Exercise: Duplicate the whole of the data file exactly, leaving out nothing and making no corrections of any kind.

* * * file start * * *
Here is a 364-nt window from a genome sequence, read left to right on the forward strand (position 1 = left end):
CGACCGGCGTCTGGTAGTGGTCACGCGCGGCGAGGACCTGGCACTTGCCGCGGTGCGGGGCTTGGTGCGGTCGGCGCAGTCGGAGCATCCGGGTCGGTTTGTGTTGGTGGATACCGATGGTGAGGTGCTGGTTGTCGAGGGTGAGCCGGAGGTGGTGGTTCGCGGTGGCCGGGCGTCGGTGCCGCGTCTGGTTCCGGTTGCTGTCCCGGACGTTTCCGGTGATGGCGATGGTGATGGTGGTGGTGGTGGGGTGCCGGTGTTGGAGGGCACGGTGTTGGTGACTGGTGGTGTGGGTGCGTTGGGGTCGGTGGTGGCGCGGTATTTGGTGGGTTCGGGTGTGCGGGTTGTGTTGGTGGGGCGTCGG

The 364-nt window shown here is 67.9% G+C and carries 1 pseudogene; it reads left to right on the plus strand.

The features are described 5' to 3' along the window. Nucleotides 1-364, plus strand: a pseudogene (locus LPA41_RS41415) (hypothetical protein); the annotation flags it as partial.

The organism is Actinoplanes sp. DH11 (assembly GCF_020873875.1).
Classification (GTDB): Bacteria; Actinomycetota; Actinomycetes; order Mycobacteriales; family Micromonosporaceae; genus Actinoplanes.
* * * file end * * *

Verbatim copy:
Here is a 364-nt window from a genome sequence, read left to right on the forward strand (position 1 = left end):
CGACCGGCGTCTGGTAGTGGTCACGCGCGGCGAGGACCTGGCACTTGCCGCGGTGCGGGGCTTGGTGCGGTCGGCGCAGTCGGAGCATCCGGGTCGGTTTGTGTTGGTGGATACCGATGGTGAGGTGCTGGTTGTCGAGGGTGAGCCGGAGGTGGTGGTTCGCGGTGGCCGGGCGTCGGTGCCGCGTCTGGTTCCGGTTGCTGTCCCGGACGTTTCCGGTGATGGCGATGGTGATGGTGGTGGTGGTGGGGTGCCGGTGTTGGAGGGCACGGTGTTGGTGACTGGTGGTGTGGGTGCGTTGGGGTCGGTGGTGGCGCGGTATTTGGTGGGTTCGGGTGTGCGGGTTGTGTTGGTGGGGCGTCGG

The 364-nt window shown here is 67.9% G+C and carries 1 pseudogene; it reads left to right on the plus strand.

The features are described 5' to 3' along the window. Nucleotides 1-364, plus strand: a pseudogene (locus LPA41_RS41415) (hypothetical protein); the annotation flags it as partial.

The organism is Actinoplanes sp. DH11 (assembly GCF_020873875.1).
Classification (GTDB): Bacteria; Actinomycetota; Actinomycetes; order Mycobacteriales; family Micromonosporaceae; genus Actinoplanes.